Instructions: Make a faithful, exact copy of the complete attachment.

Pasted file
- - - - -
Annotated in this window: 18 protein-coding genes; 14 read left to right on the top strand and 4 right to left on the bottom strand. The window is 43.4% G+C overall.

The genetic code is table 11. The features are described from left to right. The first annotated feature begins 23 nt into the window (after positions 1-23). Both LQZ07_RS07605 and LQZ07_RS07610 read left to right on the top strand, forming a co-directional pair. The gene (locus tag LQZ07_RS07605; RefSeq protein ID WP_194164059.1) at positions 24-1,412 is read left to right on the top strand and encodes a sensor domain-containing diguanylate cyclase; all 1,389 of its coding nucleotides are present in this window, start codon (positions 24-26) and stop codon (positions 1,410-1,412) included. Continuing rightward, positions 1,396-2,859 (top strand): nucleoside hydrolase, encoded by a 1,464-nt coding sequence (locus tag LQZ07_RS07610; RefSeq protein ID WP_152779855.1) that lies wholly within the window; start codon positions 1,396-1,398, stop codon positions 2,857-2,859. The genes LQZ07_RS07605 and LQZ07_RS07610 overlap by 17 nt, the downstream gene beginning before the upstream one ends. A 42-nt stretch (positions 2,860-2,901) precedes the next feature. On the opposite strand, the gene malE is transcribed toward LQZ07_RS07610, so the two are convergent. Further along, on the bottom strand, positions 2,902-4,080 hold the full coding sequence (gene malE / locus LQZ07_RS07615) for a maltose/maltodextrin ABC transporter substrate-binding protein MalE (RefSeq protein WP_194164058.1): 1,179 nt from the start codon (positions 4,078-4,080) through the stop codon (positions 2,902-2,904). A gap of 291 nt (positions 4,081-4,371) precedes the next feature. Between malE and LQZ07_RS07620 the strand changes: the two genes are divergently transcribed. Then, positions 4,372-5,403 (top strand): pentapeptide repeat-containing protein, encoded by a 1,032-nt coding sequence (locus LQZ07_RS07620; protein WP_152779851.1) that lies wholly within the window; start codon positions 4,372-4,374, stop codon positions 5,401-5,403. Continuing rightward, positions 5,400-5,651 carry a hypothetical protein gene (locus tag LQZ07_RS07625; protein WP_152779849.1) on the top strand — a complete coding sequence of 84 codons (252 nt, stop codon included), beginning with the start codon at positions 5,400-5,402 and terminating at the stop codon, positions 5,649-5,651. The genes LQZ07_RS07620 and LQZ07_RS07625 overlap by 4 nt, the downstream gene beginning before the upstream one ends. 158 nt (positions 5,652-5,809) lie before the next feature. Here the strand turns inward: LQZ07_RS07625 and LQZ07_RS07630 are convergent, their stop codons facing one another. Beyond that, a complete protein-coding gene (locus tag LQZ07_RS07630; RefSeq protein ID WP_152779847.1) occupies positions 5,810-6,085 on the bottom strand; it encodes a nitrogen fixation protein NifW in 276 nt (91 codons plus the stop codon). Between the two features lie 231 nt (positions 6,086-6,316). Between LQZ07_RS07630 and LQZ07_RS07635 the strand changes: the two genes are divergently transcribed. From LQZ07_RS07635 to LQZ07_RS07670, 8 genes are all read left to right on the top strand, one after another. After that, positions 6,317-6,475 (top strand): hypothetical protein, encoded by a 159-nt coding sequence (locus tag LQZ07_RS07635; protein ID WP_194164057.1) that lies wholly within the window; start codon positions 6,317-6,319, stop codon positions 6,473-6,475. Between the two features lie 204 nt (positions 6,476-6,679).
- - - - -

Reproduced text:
Annotated in this window: 18 protein-coding genes; 14 read left to right on the top strand and 4 right to left on the bottom strand. The window is 43.4% G+C overall.

The genetic code is table 11. The features are described from left to right. The first annotated feature begins 23 nt into the window (after positions 1-23). Both LQZ07_RS07605 and LQZ07_RS07610 read left to right on the top strand, forming a co-directional pair. The gene (locus tag LQZ07_RS07605; RefSeq protein ID WP_194164059.1) at positions 24-1,412 is read left to right on the top strand and encodes a sensor domain-containing diguanylate cyclase; all 1,389 of its coding nucleotides are present in this window, start codon (positions 24-26) and stop codon (positions 1,410-1,412) included. Continuing rightward, positions 1,396-2,859 (top strand): nucleoside hydrolase, encoded by a 1,464-nt coding sequence (locus tag LQZ07_RS07610; RefSeq protein ID WP_152779855.1) that lies wholly within the window; start codon positions 1,396-1,398, stop codon positions 2,857-2,859. The genes LQZ07_RS07605 and LQZ07_RS07610 overlap by 17 nt, the downstream gene beginning before the upstream one ends. A 42-nt stretch (positions 2,860-2,901) precedes the next feature. On the opposite strand, the gene malE is transcribed toward LQZ07_RS07610, so the two are convergent. Further along, on the bottom strand, positions 2,902-4,080 hold the full coding sequence (gene malE / locus LQZ07_RS07615) for a maltose/maltodextrin ABC transporter substrate-binding protein MalE (RefSeq protein WP_194164058.1): 1,179 nt from the start codon (positions 4,078-4,080) through the stop codon (positions 2,902-2,904). A gap of 291 nt (positions 4,081-4,371) precedes the next feature. Between malE and LQZ07_RS07620 the strand changes: the two genes are divergently transcribed. Then, positions 4,372-5,403 (top strand): pentapeptide repeat-containing protein, encoded by a 1,032-nt coding sequence (locus LQZ07_RS07620; protein WP_152779851.1) that lies wholly within the window; start codon positions 4,372-4,374, stop codon positions 5,401-5,403. Continuing rightward, positions 5,400-5,651 carry a hypothetical protein gene (locus tag LQZ07_RS07625; protein WP_152779849.1) on the top strand — a complete coding sequence of 84 codons (252 nt, stop codon included), beginning with the start codon at positions 5,400-5,402 and terminating at the stop codon, positions 5,649-5,651. The genes LQZ07_RS07620 and LQZ07_RS07625 overlap by 4 nt, the downstream gene beginning before the upstream one ends. 158 nt (positions 5,652-5,809) lie before the next feature. Here the strand turns inward: LQZ07_RS07625 and LQZ07_RS07630 are convergent, their stop codons facing one another. Beyond that, a complete protein-coding gene (locus tag LQZ07_RS07630; RefSeq protein ID WP_152779847.1) occupies positions 5,810-6,085 on the bottom strand; it encodes a nitrogen fixation protein NifW in 276 nt (91 codons plus the stop codon). Between the two features lie 231 nt (positions 6,086-6,316). Between LQZ07_RS07630 and LQZ07_RS07635 the strand changes: the two genes are divergently transcribed. From LQZ07_RS07635 to LQZ07_RS07670, 8 genes are all read left to right on the top strand, one after another. After that, positions 6,317-6,475 (top strand): hypothetical protein, encoded by a 159-nt coding sequence (locus tag LQZ07_RS07635; protein ID WP_194164057.1) that lies wholly within the window; start codon positions 6,317-6,319, stop codon positions 6,473-6,475. Between the two features lie 204 nt (positions 6,476-6,679).